Professor Lindzen: It depends on a lot of things. I see no reason at present, with or without Kyoto, why carbon dioxide will not increase. As I say in the deposition, radiative forcing, which is the climate forcing, does not increase proportionately, it increases ever more slowly. I do not expect to see a huge increase in the forcing. Right now, it is close to three watts per metre squared, do not worry about what that means. I do not see it going to much more than four, maybe five. Even if one quadrupled CO2, one is not talking of more than about seven or eight in that range. The evidence so far, contrary to the models, suggests to me that the sensitivity to four watts is of the order of a half degree, so even with the quadrupling of CO2 I would not see more than a degree. It is true that the models are predicting four degrees, but the same models predict three degrees for today, and we do not see that. In addition to that you have other pieces of evidence, I could explain if you wanted but they are technical, they are things that determine sensitivity, that have to do with the time of response to perturbation, so technical issues. They point to low sensitivity. The one thing that points to high sensitivity is models, and these models for economists I find I have to explain. There are in the world of models, I think, a variety of different kinds. There are models that are "constructs" for fields where you do not have fundamental equations, where you put in how you think the system behaves and you use the model to see the complicated ramifications. There are other models, like most of the climate models, which are based nominally on physical laws, where you do not have too much choice in the equations, you have plenty but, the question is, can you solve them? The difficulty with meteorology and climate models is we know the system depends on scales ranging from metres to the radius of the earth. We do not even anticipate a model that can encompass these spatial scales or the timescales, we are talking about thousands of years. As a result, the models we build do not correspond necessarily to the underlying equations and they can produce results that differ from the solutions, and this is particularly important for certain things when you are transporting things, water vapour or clouds. Clouds are the classic case. The IPCC freely acknowledges that there is no model today that gets cloud cover within 40 per cent of what is observed, and 40 per cent in terms of radiation represents something an order of magnitude bigger than the effect of CO2.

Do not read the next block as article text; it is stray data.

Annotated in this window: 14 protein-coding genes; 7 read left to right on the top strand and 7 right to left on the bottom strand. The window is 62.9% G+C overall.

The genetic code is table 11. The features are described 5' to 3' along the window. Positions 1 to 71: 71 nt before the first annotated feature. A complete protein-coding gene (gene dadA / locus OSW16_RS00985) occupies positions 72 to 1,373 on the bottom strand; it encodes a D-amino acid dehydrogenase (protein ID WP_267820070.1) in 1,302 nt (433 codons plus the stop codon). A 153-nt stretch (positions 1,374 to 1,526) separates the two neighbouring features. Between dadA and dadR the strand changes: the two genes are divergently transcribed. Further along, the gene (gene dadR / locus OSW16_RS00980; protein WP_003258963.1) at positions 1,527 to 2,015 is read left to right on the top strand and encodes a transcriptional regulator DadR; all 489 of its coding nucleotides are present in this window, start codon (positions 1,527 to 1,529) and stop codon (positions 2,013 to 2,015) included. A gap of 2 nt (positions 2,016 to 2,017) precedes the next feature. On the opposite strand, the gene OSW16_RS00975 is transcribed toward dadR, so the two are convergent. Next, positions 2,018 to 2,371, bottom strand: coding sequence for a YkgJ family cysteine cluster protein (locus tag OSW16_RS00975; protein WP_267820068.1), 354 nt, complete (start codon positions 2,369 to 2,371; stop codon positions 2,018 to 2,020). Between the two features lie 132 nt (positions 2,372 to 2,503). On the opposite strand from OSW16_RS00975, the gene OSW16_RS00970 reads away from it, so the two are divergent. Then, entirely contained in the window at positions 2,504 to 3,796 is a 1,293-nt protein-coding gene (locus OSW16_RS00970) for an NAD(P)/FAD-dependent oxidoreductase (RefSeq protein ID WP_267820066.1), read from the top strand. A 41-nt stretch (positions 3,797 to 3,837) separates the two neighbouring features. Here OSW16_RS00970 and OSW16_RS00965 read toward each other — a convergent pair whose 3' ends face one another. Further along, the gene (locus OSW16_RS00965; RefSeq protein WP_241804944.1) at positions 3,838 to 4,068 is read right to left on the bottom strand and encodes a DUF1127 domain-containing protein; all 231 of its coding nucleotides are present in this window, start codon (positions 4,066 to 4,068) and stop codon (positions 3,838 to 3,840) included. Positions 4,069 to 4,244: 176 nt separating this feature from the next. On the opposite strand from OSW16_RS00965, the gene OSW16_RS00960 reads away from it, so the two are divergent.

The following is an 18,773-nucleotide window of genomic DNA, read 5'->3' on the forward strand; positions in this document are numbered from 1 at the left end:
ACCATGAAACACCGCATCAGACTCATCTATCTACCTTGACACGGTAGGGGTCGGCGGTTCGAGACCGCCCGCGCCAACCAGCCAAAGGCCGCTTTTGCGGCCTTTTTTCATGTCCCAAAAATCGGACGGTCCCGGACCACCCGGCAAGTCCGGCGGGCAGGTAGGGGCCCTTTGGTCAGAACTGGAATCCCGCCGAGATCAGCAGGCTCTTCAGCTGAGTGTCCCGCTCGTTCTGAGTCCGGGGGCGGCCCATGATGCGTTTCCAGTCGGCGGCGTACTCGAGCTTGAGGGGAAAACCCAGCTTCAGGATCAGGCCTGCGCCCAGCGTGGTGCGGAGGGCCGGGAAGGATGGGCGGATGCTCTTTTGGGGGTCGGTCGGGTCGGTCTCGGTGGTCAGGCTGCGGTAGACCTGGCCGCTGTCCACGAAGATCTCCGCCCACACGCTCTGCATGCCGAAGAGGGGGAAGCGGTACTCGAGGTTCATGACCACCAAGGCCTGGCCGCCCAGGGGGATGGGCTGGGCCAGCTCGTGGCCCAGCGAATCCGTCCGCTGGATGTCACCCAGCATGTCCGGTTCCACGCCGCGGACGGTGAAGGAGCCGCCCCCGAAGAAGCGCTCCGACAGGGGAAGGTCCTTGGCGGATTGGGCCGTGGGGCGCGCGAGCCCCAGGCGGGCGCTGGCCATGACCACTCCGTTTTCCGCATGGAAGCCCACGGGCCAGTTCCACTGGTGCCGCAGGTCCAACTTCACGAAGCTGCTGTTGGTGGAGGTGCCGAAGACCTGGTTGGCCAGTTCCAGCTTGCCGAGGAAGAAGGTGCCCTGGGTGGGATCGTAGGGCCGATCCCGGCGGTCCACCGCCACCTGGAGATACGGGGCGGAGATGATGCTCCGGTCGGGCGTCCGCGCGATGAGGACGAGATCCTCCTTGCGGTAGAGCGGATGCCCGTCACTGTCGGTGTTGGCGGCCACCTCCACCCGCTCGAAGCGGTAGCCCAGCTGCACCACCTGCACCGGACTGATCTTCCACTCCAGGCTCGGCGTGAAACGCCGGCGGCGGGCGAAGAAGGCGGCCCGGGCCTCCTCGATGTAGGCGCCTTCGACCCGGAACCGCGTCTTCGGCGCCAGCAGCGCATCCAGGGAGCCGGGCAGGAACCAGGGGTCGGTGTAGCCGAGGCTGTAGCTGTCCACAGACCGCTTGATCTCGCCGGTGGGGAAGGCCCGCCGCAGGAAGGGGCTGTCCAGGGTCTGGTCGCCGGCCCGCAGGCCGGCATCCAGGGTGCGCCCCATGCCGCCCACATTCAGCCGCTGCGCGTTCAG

Q132Lord Lamont of Lerwick: It is probably a little unfair but I wonder if I could read you just one sentence of the evidence we had last time from Sir John Houghton and ask you to comment on it. "If you come to the 20th century, you find that the increase in global average temperatures is phenomenal" that is the word he used "compared with any variation over the whole millennium." Could I ask you just to comment on the validity of comparisons over a millennium and, secondly, the use of the word "phenomenal"?

  Professor Lindzen: Could I reverse that to deal with phenomenal? You can give it any word you want, phenomenal, unprecedented, record-breaking; it does not change the fact that it is a half degree, we are talking about a half degree. Do not let words befuddle you. A half degree is to be compared with the model expectation of three. Seventeen years ago—it pains me to think it is going on this long—when the issue started, alarmists wanted to avoid the temperature argument, because they were aware of that. Then they realised that the public did not look at numbers, it was like looking at the stock reports for the day, if the market goes up one point it looks like it goes up a thousand points, nobody can tell the difference. Phenomenal, I think, does not make any sense. It is small. Unprecedented is the other thing, in the millennium. I do not even want to get into that argument. It reminds me very much of, I do not know if you want an anecdote but once I had a friend who went into the Army and he came back home after basic training and was saying he had learned something very strange. In basic training, they were explaining to the recruits what to do if an enemy came at you with a bayonet, and they gave them a technique so that they could always disarm the enemy and kill them. He said he had reached the conclusion that if his enemy has a bayonet and he has a bayonet the first thing he should do is throw away his, because he had a technique for defeating someone with a bayonet. We have thousands of thermometers and we have trouble measuring the temperature to better than a couple of tenths of a degree, averaged over the globe. The record going back a 1,000 years is based on a couple of handfuls of tree rings which only observe growth in the summer. If that is good enough to tell you within tenths of a degree, we should throw away our thermometers. The truth of the matter is, when the people who wrote that drew their uncertainty, you no longer could speak of "unprecedented". The statement that it is unprecedented, by any argument at all, and plenty of people say you cannot measure it back with any meaningful accuracy, still it is not unprecedented, the statement has to be political.